Facebook: Going public sucks out sincerity

Facebook CEO Mark Zuckerberg is said to be in “no rush” to accept Wall Street’s “friend request” to launch an initial public offering (IPO) according to the March 4 edition of The Wall Street Journal.

Going “public” in the other sense of the word is what Facebook is all about. Although Zuckerberg takes it slowly when it comes to Wall Street, we have rushed full-force into going “public” on Facebook, with no looking back or forward on how it will affect the long term social atmosphere.

Long term “anything” often strikes fear into our hearts in this world of instantaneous satisfaction and restless short-lived pursuits of “whatever.” In the deepest cockles of our hearts, don’t we desire long term, deep friendships with people who know our “ins” and “outs” and still stand by us?

Sadly though, today we are primed for the in-and-out friendships that Facebook perpetuates. Friendship is a now a full-fledged competition to gather more “friends” faster. No longer do we have to gain trust to be a friend — we type in their name, send a friend request, and wait for confirmation with no time invested except the seconds or minutes of stalking to verify if this is the John Brown that Mary Smith knows.

And then to keep up with the Facebook “Joneses,” we succumb to the virtual peer pressure to show more, say more, and know more. Like Christine Rosen said in The New Atlantis, a social technology journal, the Delphic Oracle mantra of today would be “show thyself” instead of the Greek truism “know thyself.”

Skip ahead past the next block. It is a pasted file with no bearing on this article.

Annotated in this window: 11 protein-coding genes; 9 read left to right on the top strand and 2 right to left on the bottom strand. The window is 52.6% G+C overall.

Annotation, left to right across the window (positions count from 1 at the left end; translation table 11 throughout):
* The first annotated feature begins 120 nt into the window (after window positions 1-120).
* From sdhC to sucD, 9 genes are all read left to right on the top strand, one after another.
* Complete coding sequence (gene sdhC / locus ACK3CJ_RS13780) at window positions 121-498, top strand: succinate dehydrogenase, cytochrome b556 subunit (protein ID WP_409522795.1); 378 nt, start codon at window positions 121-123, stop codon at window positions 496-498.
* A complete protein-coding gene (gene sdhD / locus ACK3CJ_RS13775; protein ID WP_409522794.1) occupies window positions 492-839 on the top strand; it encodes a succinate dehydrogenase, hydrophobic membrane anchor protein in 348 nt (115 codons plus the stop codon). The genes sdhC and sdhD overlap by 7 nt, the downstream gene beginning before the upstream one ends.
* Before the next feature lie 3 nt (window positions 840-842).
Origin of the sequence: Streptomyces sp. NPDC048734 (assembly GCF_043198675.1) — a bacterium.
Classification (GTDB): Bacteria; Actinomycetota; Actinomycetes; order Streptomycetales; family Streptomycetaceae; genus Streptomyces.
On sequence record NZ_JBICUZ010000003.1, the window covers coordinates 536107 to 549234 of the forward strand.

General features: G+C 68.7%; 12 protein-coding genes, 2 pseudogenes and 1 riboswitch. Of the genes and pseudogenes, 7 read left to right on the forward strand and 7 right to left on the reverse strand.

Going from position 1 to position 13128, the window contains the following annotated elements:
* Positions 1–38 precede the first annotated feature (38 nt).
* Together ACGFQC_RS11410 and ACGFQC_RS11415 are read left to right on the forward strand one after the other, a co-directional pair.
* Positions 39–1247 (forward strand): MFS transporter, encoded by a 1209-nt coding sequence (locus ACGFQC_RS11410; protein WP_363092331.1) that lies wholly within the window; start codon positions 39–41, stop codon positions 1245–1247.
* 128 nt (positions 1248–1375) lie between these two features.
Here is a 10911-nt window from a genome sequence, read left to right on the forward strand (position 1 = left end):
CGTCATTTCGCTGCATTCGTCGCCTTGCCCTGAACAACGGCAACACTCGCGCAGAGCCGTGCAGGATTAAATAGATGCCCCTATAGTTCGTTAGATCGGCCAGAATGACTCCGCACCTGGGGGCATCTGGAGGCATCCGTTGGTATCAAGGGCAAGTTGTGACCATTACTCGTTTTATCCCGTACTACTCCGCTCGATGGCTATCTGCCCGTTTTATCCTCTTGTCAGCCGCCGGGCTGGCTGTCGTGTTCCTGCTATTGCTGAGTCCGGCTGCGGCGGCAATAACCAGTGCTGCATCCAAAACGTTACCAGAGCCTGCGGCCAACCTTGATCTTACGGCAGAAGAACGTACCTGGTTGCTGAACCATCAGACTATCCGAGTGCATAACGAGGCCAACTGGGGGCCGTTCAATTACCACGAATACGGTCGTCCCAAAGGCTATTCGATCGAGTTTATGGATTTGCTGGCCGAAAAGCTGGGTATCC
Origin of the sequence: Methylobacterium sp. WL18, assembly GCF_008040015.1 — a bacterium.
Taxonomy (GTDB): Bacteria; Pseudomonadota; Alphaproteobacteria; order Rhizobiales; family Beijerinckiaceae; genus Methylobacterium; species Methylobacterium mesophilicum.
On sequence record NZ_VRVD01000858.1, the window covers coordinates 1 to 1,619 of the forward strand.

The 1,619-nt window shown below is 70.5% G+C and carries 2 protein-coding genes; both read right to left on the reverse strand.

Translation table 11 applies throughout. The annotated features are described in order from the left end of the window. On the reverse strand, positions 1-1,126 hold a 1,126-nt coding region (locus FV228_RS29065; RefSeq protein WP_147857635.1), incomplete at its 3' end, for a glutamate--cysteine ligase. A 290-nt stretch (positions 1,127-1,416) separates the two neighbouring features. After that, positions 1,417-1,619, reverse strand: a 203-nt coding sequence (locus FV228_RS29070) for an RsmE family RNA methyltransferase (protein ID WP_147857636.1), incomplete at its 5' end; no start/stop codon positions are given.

According to Rosen, the social exhibitionism of Facebook is “an overwhelmingly dull place of monotonous uniqueness, of conventional individuality, of distinctive sameness.”

The result is an atmosphere of isolation and social wreckage.

In a world of vertical achievement and success, social networking is needed and Facebook helps with this. But what Facebook can’t do is fill the need for face-to-face interaction, long conversations or genuine community.

Living with real humans in the same physical space is messy. Virtual life might be easier — opportunities to rewrite, delete or paste memories abound. What attracts us to Facebook is its virtual reality — we can simultaneously use it as a blanket that covers our inside loneliness, hurt, jealousy and sorrow — and a megaphone that amplifies our happiness, success, and popularity.

But while we are too busy being Facebook friends online, we miss opportunities to shoot hoops, do coffee, take a walk or give a hug to our real friends.

As Oedipus learned, and what we might muse over while profile surfing, is that appearances are deceiving. And keeping up our own Facebook appearance is, itself, a liability. Constant 24/7 monitoring is imperative so as to delete an ignominious note, picture or wall post from a drunk friend or ex-significant-other.

Facebook has its niche. But like its CEO, Mark Zuckerberg, let’s put the brakes on going “public” and not let the allure of more “friends” suck out the sincerity of face-to-face friendships.

Reach Catherine at catherine.e.smith@asu.edu


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